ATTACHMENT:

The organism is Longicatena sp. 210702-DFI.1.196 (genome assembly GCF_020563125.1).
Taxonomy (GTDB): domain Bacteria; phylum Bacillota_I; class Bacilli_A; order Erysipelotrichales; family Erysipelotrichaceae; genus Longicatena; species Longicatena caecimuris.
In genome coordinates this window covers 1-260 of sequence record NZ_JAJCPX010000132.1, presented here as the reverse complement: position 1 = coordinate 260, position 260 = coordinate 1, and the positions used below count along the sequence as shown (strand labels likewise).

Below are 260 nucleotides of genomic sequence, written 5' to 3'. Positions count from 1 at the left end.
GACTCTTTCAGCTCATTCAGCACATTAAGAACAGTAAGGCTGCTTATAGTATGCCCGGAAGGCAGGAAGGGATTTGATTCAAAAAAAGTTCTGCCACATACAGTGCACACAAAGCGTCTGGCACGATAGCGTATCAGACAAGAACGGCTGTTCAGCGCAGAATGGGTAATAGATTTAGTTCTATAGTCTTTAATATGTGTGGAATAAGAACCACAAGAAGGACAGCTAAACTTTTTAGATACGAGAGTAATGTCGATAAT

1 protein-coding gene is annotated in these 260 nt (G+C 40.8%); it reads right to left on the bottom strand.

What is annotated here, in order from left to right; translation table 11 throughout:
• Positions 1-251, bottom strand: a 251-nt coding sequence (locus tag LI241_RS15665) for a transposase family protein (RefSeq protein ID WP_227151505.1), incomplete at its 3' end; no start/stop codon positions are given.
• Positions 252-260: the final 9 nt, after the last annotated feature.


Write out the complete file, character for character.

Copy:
The organism is Longicatena sp. 210702-DFI.1.196 (genome assembly GCF_020563125.1).
Taxonomy (GTDB): domain Bacteria; phylum Bacillota_I; class Bacilli_A; order Erysipelotrichales; family Erysipelotrichaceae; genus Longicatena; species Longicatena caecimuris.
In genome coordinates this window covers 1-260 of sequence record NZ_JAJCPX010000132.1, presented here as the reverse complement: position 1 = coordinate 260, position 260 = coordinate 1, and the positions used below count along the sequence as shown (strand labels likewise).

Below are 260 nucleotides of genomic sequence, written 5' to 3'. Positions count from 1 at the left end.
GACTCTTTCAGCTCATTCAGCACATTAAGAACAGTAAGGCTGCTTATAGTATGCCCGGAAGGCAGGAAGGGATTTGATTCAAAAAAAGTTCTGCCACATACAGTGCACACAAAGCGTCTGGCACGATAGCGTATCAGACAAGAACGGCTGTTCAGCGCAGAATGGGTAATAGATTTAGTTCTATAGTCTTTAATATGTGTGGAATAAGAACCACAAGAAGGACAGCTAAACTTTTTAGATACGAGAGTAATGTCGATAAT

1 protein-coding gene is annotated in these 260 nt (G+C 40.8%); it reads right to left on the bottom strand.

What is annotated here, in order from left to right; translation table 11 throughout:
• Positions 1-251, bottom strand: a 251-nt coding sequence (locus tag LI241_RS15665) for a transposase family protein (RefSeq protein ID WP_227151505.1), incomplete at its 3' end; no start/stop codon positions are given.
• Positions 252-260: the final 9 nt, after the last annotated feature.